i.TV Drops GetGlue Brand, Launches ‘tvtag’ App

New Social TV App Aggregates Second Screen Audiences Of GetGlue, DirecTV And Wii U

Almost three months after striking a deal to acquire second screen TV app specialist GetGlue, i.TV has "retired" the GetGlue brand while introducing a new brand and social TV app called "tvtag" that will enable users to share, comment on and react to what they’re watching.

Tvtag will aggregate the i.TV second screen audiences from GetGlue, DirecTV and Nintendo (via the Nintendo TVii feature that’s baked into the Wii U console and Wii U GamePad). i.TV CEO Brad Pelo said the move will give tvtag access to an aggregate, potential reach of about 10 million users.

i.TV is debuting the free tvtag app on the iPhone, and expects to extend support to iPads, Android-powered devices, and Web browsers in a matter of days, Pelo said. At launch, the tvtag app will support 70 TV networks, including NBC, ABC, and Fox, the company said.

The new app replaces the GetGlue platform with one that  lets users “tag” moments within individual TV shows and sporting events with comments, doodles and memes. Keeping some of the old GetGlue features in place, tvtag will still let users “check in” to a show to unlock digital stickers, while also integrating user polls tied to TV content and the ability to share show-related info on Twitter and Facebook.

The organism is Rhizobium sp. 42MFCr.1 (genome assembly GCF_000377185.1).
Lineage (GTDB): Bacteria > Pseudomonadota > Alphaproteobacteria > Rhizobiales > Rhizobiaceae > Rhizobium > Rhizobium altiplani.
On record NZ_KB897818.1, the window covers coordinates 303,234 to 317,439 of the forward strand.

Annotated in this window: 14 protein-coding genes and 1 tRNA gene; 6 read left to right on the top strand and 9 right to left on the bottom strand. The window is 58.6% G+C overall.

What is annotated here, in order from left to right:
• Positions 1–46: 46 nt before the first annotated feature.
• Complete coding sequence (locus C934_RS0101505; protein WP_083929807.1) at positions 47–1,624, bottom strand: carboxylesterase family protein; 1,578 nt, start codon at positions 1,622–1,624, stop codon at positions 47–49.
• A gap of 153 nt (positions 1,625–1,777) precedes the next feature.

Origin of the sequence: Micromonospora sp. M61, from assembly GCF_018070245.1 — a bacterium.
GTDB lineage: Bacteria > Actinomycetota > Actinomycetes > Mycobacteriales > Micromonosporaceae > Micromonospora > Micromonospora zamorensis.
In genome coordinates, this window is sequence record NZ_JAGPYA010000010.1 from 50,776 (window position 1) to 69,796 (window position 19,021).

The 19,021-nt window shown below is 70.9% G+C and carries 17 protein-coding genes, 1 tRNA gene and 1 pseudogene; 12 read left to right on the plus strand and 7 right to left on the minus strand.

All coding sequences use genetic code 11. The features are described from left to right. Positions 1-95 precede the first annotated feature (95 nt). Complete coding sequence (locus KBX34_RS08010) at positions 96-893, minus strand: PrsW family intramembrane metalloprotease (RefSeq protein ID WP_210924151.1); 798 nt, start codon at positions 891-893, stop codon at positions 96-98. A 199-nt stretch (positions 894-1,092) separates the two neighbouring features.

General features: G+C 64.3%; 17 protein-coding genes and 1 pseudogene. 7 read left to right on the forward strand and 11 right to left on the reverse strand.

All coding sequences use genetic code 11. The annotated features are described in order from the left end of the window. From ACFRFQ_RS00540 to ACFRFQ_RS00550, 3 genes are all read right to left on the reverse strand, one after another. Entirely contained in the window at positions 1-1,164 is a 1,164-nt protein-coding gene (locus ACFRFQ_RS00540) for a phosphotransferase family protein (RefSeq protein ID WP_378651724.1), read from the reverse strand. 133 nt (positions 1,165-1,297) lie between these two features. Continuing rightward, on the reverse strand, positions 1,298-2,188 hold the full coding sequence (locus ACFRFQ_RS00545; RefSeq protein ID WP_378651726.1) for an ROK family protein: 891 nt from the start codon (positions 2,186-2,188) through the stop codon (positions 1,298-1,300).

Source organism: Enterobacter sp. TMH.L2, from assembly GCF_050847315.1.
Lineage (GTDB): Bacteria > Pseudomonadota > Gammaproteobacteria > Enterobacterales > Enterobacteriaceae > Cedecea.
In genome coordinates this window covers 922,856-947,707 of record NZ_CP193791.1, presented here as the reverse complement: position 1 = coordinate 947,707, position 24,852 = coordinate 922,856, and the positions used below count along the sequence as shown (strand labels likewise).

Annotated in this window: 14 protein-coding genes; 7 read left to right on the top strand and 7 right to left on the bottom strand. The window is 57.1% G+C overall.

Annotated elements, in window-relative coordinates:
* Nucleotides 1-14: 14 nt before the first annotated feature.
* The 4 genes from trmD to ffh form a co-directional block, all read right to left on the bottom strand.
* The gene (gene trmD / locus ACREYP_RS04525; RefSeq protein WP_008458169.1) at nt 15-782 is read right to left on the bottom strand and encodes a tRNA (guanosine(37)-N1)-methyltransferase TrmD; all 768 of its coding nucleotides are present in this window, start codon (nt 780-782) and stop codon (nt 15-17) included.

Image placeholder title

In the background, a team of more than 50 staffers will be keeping tabs on live TV shows and generating “curated moments,” such as a critical passage in a TV drama or a football game, that are then distributed to tvtag users. To provide additional context and relevance, those tags, which will be shared within seconds of the live TV moment, will be affixed with captioned screengrabs.

“Tvtag is to Twitter what Instagram is to mobile messaging,” Pelo said, holding that “Twitter is a general purpose platform…[and] not a TV social network.”

The purpose-built tvtag platform, he added, “is all about socializing around the show and the moments within the show.”

Pelo said tvtag’s business model will center on “contextual advertising,” whereby users will receive offerings on their mobile devices that match up with commercials appearing on live TV.

“We won’t be chasing digital dollars around display ads,” he said, referring to GetGlue’s historic ad-sponsored model. Tvtag’s approach “is really about TV advertising and connecting the TV advertisement with what’s on your second screen.”

i.TV didn’t announce any ad partners on Tuesday, but Pelo said tvtag ad campaigns are in the works, noting that some might be ready to go in time for Sunday’s Super Bowl matchup between the Denver Broncos and the Seattle Seahawks.

Pelo said i.TV is also pursuing partnerships that will help the company expand the tvtag audience.